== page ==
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What most captivates my attention of the concept of visual evidence is that the photographer can capture an image that was not intended, many impacting photographs tend to have a spontaneous aspect to them that might change what the photographer was planning but at the same time might add more strength to the image due to this aspect. In 1967 a march on the pentagon occurred comprised by around 100,000 individuals protesting against the war in Vietnam. If this image was in fact taken at the moment of this occurrence who’s to say that this was planned. The photographer could have simply intended to photograph a soldier and managed to capture an astonishing image from the soldier’s reaction to the camera lens.




Although I didn’t post this for my illustration, I did take a picture of it while I was at the exhibit. I like how you stated that most impacting photographs tend to have a spontaneous impact to them. That is very true the more that I think about it. Many pictures that are spur of the moment, capturing an event as it happens makes it have an impact on the viewer.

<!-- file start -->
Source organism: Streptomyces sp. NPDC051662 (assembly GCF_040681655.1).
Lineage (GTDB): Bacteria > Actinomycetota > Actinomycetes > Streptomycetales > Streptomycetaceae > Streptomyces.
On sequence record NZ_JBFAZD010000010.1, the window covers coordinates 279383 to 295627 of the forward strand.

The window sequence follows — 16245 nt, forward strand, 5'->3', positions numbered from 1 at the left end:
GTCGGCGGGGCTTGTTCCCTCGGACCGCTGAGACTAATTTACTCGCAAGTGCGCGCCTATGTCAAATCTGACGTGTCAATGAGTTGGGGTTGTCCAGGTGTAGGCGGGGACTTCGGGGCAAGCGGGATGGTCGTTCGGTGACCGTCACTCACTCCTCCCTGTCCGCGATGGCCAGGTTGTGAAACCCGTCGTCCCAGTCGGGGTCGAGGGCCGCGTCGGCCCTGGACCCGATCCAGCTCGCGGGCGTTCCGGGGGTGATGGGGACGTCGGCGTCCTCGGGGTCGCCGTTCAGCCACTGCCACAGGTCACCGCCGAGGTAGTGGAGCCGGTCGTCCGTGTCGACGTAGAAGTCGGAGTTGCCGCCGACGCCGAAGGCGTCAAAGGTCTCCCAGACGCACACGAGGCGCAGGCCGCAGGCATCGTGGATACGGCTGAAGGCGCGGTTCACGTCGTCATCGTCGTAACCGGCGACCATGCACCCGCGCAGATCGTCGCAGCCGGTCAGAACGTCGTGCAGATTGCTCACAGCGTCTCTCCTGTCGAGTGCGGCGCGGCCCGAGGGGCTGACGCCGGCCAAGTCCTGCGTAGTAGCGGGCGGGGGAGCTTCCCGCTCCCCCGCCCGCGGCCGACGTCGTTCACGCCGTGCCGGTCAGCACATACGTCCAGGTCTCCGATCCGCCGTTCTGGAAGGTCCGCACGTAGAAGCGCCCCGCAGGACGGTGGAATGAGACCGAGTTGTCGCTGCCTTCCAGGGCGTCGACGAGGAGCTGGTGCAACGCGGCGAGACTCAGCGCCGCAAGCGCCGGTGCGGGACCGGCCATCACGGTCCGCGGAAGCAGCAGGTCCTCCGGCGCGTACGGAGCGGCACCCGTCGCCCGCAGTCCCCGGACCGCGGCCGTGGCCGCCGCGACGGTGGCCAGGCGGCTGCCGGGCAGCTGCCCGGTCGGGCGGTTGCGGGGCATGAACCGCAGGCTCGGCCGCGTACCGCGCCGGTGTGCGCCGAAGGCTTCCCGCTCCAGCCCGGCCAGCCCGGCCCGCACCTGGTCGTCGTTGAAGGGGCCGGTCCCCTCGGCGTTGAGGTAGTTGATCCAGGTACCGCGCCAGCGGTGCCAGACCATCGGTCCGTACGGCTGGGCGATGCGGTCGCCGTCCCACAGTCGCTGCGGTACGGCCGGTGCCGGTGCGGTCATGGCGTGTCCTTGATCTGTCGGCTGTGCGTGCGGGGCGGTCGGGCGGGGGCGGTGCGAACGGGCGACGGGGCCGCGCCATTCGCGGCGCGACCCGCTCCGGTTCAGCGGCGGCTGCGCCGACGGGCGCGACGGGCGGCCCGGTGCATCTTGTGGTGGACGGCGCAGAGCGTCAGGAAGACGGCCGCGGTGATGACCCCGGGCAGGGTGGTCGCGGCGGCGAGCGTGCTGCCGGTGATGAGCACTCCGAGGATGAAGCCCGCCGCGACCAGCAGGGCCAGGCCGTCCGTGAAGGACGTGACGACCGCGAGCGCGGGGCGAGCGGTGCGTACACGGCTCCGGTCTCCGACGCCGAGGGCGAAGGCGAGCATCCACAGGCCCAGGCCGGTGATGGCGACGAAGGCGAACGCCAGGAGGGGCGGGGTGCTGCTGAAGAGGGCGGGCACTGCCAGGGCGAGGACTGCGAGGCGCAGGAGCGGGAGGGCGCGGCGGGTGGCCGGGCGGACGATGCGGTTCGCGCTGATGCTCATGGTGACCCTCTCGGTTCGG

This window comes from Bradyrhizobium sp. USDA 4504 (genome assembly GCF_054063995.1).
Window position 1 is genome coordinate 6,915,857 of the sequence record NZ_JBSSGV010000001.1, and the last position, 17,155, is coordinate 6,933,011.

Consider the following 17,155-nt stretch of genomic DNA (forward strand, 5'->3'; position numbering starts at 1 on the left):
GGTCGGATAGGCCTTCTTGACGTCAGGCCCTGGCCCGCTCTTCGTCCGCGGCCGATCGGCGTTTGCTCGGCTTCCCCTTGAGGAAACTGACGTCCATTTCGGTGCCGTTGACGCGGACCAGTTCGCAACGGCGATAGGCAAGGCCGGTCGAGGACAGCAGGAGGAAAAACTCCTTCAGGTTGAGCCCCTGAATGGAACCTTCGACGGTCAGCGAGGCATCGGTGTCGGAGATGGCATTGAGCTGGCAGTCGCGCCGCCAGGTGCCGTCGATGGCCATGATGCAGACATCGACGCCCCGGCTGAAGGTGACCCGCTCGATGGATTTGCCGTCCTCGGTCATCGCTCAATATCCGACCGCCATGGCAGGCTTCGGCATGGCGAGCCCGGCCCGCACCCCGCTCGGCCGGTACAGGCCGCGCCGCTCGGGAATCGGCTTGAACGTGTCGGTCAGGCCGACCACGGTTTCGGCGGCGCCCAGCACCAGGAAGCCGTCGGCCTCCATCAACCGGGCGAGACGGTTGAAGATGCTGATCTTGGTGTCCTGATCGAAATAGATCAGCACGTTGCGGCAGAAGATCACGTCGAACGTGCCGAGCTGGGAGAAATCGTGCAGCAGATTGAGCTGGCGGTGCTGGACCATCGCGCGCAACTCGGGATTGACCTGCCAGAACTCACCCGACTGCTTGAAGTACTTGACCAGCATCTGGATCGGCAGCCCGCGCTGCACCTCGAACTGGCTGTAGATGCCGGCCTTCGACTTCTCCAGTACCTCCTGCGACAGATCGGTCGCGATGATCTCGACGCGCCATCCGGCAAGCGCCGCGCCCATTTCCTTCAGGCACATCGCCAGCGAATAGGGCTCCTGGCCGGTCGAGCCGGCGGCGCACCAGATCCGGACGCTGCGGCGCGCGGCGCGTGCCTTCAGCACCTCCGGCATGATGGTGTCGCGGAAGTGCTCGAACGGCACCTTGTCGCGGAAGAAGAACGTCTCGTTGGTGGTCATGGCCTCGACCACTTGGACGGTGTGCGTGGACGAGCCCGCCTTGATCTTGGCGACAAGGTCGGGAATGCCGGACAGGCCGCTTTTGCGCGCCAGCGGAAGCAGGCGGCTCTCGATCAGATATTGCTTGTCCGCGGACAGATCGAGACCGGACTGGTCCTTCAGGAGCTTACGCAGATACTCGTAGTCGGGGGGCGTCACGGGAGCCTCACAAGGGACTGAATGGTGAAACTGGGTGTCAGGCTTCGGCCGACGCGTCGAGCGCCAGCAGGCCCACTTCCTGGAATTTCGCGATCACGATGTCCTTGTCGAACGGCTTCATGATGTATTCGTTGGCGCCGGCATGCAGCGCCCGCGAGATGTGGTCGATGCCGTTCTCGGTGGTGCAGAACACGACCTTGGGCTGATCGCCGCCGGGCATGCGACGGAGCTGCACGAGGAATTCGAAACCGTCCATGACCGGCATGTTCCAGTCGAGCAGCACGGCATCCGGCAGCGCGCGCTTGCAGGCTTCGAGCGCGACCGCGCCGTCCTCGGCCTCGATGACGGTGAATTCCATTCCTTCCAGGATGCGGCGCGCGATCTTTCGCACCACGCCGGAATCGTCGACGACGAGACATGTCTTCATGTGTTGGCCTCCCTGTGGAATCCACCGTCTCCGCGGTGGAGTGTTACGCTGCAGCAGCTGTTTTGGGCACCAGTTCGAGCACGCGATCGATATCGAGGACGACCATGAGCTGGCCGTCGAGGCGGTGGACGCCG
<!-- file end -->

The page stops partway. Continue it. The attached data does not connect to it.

In the reading, Sturken & Cartwright talk about images as evidence. They say that “photographic images are highly subjective cultural and social artifacts that are influenced by the range of human belief, bias an expression.” (P. 280). This image can be interpreted in many different ways depending on who’s looking at it, and also evoke different emotions. In my case, it just makes me wonder what happened to the photographer.


I agree, this is an incredibly powerful photograph. I noticed as I was leaving the Eastman House that it was hanging from the ceiling in the main hallway as well as an advertisement for the exhibition, which I think speaks volumes to its visual impact. I think this photograph embodied a lot of the ideas and rebelliousness of the 1960′s, which made it such an iconic decade. I think Ivonna hit on the image’s connection to the article very well.

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